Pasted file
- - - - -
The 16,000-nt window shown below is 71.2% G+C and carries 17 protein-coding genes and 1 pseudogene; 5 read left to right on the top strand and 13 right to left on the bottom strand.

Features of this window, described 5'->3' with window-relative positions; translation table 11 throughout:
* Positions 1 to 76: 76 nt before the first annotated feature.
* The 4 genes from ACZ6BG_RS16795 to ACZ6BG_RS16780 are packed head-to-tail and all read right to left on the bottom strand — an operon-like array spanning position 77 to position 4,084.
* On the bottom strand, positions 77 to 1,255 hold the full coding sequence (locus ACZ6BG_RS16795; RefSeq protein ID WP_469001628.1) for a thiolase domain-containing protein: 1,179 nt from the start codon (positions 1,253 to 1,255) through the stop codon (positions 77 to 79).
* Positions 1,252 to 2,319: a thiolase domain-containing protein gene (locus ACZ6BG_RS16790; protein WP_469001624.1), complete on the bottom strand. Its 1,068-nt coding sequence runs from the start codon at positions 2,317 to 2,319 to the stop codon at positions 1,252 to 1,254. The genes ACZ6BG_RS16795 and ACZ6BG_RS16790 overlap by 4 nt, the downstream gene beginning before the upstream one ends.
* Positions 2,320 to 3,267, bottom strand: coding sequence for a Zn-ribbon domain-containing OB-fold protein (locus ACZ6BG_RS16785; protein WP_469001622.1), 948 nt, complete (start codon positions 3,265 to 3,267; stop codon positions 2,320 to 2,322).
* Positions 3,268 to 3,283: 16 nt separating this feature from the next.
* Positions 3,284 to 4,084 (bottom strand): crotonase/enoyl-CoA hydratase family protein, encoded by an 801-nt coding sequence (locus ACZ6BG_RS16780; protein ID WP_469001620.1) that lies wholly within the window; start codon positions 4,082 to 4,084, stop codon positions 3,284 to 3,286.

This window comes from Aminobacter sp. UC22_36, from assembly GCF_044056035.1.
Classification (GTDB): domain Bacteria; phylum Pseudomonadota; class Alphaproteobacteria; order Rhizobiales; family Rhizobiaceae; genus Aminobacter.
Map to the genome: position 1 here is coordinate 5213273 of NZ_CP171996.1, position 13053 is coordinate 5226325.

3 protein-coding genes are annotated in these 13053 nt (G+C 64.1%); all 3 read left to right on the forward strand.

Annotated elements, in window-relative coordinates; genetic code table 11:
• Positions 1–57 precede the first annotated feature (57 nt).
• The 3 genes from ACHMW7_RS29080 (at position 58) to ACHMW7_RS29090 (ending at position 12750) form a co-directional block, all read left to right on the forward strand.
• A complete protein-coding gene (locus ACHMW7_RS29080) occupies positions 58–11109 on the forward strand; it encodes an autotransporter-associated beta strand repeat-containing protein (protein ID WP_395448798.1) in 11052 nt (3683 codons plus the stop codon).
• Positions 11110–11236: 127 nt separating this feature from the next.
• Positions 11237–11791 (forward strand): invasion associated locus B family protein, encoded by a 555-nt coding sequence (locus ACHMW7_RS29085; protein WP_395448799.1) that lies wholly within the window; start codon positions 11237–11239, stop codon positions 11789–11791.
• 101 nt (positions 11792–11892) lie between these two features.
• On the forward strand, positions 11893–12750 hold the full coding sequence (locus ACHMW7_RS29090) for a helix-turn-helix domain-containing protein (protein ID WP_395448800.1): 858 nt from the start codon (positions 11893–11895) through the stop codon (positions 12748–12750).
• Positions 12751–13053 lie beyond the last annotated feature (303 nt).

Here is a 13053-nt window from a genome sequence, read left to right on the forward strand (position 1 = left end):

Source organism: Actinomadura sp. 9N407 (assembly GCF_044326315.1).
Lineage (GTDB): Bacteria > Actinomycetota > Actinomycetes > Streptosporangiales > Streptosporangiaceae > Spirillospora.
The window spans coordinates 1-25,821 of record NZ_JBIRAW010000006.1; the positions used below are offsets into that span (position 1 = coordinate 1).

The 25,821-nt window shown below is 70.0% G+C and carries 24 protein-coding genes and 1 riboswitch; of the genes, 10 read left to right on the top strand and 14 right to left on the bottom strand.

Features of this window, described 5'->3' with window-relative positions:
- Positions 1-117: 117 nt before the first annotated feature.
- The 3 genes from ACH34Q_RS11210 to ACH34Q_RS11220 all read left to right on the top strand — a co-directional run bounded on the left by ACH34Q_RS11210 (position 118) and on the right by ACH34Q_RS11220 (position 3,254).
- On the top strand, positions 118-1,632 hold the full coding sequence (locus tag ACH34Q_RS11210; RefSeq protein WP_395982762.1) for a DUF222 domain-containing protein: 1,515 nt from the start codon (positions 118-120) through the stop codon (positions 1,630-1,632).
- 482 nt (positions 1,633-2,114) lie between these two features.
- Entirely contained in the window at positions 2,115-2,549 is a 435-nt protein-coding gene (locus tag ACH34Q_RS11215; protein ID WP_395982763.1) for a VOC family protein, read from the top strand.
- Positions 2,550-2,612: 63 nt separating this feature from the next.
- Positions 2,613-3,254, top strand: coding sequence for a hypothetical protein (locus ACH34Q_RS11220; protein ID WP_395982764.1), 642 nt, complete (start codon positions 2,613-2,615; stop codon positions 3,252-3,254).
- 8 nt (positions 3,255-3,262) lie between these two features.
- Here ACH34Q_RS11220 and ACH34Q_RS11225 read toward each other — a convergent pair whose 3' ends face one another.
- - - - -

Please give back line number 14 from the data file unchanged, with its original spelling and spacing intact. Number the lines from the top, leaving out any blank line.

Annotated elements, in window-relative coordinates; genetic code table 11: